An Investigation of Modern Physics by Brian Williams
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  • The Mechanics of True Perspective.

    Posted on July 25th, 2014 Brian No comments


     Throughout known history man has produced pictorial representations of his environment, from the earliest cave paintings of animals, hunting scenes, weapons, & man, through to the masterpieces of the great painters of the renaissance. Bearing in mind the wide variations in artistic talents of the general population of today, and considering the extremely low population of early man, one is tempted to conclude that early man had a greater artistic capability. Many cave painting have great technical assurance, and considering the severe circumstances in which they were produced, would indicate an enthusiasm beyond that of most artists. Produced on rough rock faces, using charcoal or home-made dyes, applied with sticks, fingers etc., carried out in semi-darkness by the light of guttering torches, and in an atmosphere full of smoke, it is doubtful that many of our great painters could have done better in the same circumstances.

    If these same cave painters had sable brushes, stretched canvases, and the wide variety of painting media that we have today, they would be world famous artists. It is sad to consider that their greatest works would have been done outside the caves, in more congenial circumstances, but these would have been destroyed by weather and erosion.

    It is clear that these cave painters understood the importance of perspective, demonstrated in many of the their paintings. Even the artists of ancient Egypt, often unjustly accused of not being able to ‘draw properly’ (See later note.), understood the basic requirements of perspective.

    The technical aspects of perspective were intensively studied during the renaissance, and in fact our present systems of perspective show no improvement on these early studies.

    I first became interested in perspective whilst a student at Bolton Municipal College of Art, where, having a keen interest in mechanics as well as art, I was intrigued by the apparent incompatibility between the art of perspective and the mechanics of perspective as given in all the text books on the subject.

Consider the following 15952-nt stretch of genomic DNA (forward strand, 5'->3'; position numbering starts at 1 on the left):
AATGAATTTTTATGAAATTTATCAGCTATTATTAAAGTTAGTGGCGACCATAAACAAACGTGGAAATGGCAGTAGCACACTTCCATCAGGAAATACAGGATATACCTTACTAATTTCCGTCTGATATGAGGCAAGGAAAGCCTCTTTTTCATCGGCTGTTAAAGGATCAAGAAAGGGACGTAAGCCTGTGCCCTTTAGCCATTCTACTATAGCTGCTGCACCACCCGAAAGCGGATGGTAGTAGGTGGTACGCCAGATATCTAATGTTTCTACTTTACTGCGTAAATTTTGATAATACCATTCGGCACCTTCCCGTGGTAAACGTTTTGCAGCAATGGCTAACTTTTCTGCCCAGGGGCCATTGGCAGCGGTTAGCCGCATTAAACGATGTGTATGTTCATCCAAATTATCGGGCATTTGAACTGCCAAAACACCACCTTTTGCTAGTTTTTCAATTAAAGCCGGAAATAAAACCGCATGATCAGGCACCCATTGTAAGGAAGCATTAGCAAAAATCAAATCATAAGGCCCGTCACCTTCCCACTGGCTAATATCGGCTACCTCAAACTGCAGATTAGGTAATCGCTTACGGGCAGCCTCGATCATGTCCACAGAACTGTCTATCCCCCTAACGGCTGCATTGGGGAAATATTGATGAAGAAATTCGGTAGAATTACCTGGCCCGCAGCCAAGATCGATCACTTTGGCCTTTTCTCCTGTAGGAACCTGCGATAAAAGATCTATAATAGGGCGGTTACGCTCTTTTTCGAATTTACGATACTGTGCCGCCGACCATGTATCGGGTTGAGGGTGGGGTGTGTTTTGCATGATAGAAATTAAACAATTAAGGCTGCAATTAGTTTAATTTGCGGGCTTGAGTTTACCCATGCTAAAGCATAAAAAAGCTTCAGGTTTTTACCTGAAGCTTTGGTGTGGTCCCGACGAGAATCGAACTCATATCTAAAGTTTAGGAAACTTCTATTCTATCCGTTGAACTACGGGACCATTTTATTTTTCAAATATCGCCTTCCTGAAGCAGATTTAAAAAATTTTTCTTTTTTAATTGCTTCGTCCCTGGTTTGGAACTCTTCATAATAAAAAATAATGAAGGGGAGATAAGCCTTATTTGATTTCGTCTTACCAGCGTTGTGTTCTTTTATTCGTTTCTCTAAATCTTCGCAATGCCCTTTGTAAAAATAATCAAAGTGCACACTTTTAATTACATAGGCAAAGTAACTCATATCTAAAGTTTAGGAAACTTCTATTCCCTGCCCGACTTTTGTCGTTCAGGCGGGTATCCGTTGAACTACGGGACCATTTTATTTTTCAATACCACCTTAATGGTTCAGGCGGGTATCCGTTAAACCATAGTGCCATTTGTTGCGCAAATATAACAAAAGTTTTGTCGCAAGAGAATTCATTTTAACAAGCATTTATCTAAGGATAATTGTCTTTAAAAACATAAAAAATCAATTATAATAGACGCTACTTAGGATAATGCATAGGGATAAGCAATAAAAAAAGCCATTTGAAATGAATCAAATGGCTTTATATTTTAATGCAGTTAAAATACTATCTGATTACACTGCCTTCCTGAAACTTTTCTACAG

One of the points that emerged from my later research was the practical incompatibility of the art of perspective, with the mechanics of perspective. This will become apparent as we continue.

    A further point relates to what in many cases are referred to as ‘ optical illusions’, or faults in our eye or brain. In fact, many of these are accurate assessments of the information (in the form of light) that is arriving at the eye.

    Note: – The stylised ‘side only’ drawings on most Egyptian artefacts were certainly not created due to any lack of ability to draw full frontal or angled drawings. The artists’ abilities are clearly demonstrated by the large number of superb statues, masks etc. in existence. There are also full frontal drawings in existence that were patterns for statues. There are various possible reasons for the stylised form of art;

    a. Economy. It is easier to draw figures in this way, and the large numbers of figures in most tombs etc. would made this an economic method of drawing.

    b. Suitability. Most figures are carrying out some form of activity. It is easier to show these activities in a side view rather than a full frontal or angled view. This style of drawing figures is often used in instruction manuals today.

    c. Labour. It is unlikely that the master artist carried out all the paintings, therefore numerous other artists or semi-skilled technicians would have carried out the work. ‘Patterns’ would be used for guidance by these ‘auxiliary’ artists.

    d. Style. More realistic drawings methods would lose much of the important aspect of the drawings, i.e. they are primarily a means of recording messages. Every picture has clarity of meaning, even if the picture is not truly realistic.


    True Perspective.

    The simple drawing below is of a group of buildings. This is actually what you see, even though you will initially argue against my statement.


     Let us look at Fig.2 which shows four areas to consider.


    Let us now look at these areas in isolation.


    Looked at in isolation, as happens with the human eye’s small area of high definition, I think you will agree that they do not seem to be particularly distorted.

    Normal Methods used in Perspective.

    Author – Brian Williams

    Much more to come on this subject.

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